High school basketball: Carson’s Spry signs with Catawba

Published 12:01 am Thursday, November 18, 2021

By Mike London
mike.london@salisburypost.com

CHINA GROVE — Last February and March, Catawba women’s basketball signee Mary Spry got to witness strange shades she’d never seen before.

On her own body. Her toes had turned a weird hue of blue. The upper part of her injured  foot looked like it had been dyed purple.

Spry’s ankle was sprained about as badly as you can sprain it in the first 30 seconds of Carson’s 3A second-round playoff game with Cuthbertson on Feb. 25. There’s no good time for a sprain, but in the middle of the state playoffs qualifies as an exceptionally bad time for such a thing to occur.

Up to that point, Spry had been Carson’s leading scorer six times, including a 21-point effort in the South Piedmont Tournament championship game against West Rowan and a 16-point outing in a first-round playoff win against Kings Mountain.

Spry was limited to limping, rehabbing and hoping for a while, but her teammates, four of them seniors who had played together forever, kept right on winning. They survived Cuthbertson. They prevailed at Enka, which had a Division I recruit. They blew away Hickory with a flurry of 3-pointers in the first five minutes of the regional final.

“When we played Hickory, we knew that if we could win that one, Mary probably would be able to play some in the state championship game,” Carson coach Brooke Stouder said.

Playing in a state championship game had been a dream for all of those girls for a while.

And Spry did get to play a role in Carson’s 51-40 win against Asheboro in the Providence Grove gym that capped a 19-0 season. That game took place nine days after her injury.

Spry’s three points and six rebounds and interior defense helped lead to a celebration. It was a courageous effort.

“Mary was far from 100 percent — I don’t know if she was even 50 percent — but just her presence made an important contribution,” Stouder said.

Not many girls get to play in a state championship game. A lot fewer will ever be part of an undefeated season.  That’s going to stay with all of the team members forever.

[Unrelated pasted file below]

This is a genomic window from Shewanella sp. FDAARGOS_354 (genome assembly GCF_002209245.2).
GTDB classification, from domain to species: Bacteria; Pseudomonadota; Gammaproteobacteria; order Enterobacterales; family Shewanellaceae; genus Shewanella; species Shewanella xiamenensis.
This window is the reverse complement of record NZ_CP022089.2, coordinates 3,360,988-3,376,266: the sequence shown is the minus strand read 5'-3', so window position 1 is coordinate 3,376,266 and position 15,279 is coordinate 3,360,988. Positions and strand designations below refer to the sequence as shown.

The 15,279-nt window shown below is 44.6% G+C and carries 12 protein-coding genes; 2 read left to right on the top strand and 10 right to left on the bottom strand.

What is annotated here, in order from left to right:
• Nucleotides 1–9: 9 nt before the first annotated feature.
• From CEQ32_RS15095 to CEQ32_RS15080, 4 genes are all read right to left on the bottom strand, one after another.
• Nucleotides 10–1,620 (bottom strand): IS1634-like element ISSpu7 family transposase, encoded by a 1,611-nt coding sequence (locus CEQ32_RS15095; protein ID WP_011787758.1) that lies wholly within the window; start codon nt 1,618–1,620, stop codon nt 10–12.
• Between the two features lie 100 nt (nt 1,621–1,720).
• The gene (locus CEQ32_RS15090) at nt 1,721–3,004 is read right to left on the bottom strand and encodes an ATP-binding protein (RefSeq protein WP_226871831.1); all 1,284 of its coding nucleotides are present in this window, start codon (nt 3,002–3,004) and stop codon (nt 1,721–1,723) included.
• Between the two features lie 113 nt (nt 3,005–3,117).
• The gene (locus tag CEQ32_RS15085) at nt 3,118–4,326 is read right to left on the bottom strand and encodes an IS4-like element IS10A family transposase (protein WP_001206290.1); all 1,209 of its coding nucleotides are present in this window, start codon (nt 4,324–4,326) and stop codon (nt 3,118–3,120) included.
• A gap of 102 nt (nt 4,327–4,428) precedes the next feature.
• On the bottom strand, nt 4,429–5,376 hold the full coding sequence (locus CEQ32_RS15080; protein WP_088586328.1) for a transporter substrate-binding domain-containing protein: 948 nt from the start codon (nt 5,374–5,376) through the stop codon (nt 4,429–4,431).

“That game was for the state, so I prayed and I played,” Spry said. “There was a lot of Ibuprofen that week.”

Spry is a 6-footer with a broad range of skills. She has the height and length to be a solid post defender, but on offense, she can come at you from just about anywhere.

She could be a really important recruit as Catawba tries to maintain its recent surge to South Atlantic Conference and regional contender. The Indians offered Spry after a camp last summer and she verbally committed to the Indians in October.

“It’s a winning program with nice coaches, and it’s close to home,” Spry said. “I think Catawba’s style is a perfect fit for me. I can space the floor as a frontcourt player who can step out and shoot or drive.”

Spry, who scored 552 points in two seasons at East Rowan before transferring to Carson prior to last season, averaged 12.3 points and 5.8 rebounds for the Cougars as a junior. She was second on the team in both categories.

What really jumps out off last season’s stat sheet is her 59-percent field-goal shooting. She was an extraordinarily high-percentage finisher, as a post scorer, driver or offensive rebounder.

She shot 67 percent from the foul line and she could push that to 75 this season. She only attempted nine 3-pointers, but she made six.

There’s not much doubt that she can shoot with range if she needs to.

“She really could play any position for us, 1 through 5,” Stouder said. “You’ll see her in a larger role as a senior. She’ll help out with the ballhandling and she’ll shoot more 3-pointers. She should be hard to guard, a mismatch for our opponents. She should be able to post up smaller defenders and take the big girls outside.”

Spry made a decision while she was still in middle school at Erwin to work on basketball year-round.

Former North Rowan Cavalier Dominique Bates has helped train her.

She’s developed a strong work ethic and has put in the time outside of the normal high school routine to build her unusual skill set.

Catawba has a lot of experience, talent and quickness on its current roster, but Spry is a little different from anyone the Indians have now. She could play early and often.

“I believe she’ll make an impact,” Stouder said. “Catawba made it clear to her she was a priority signing and they really showed a lot of interest. You always want to go where you’re celebrated the most.”

 

 

 

 

 

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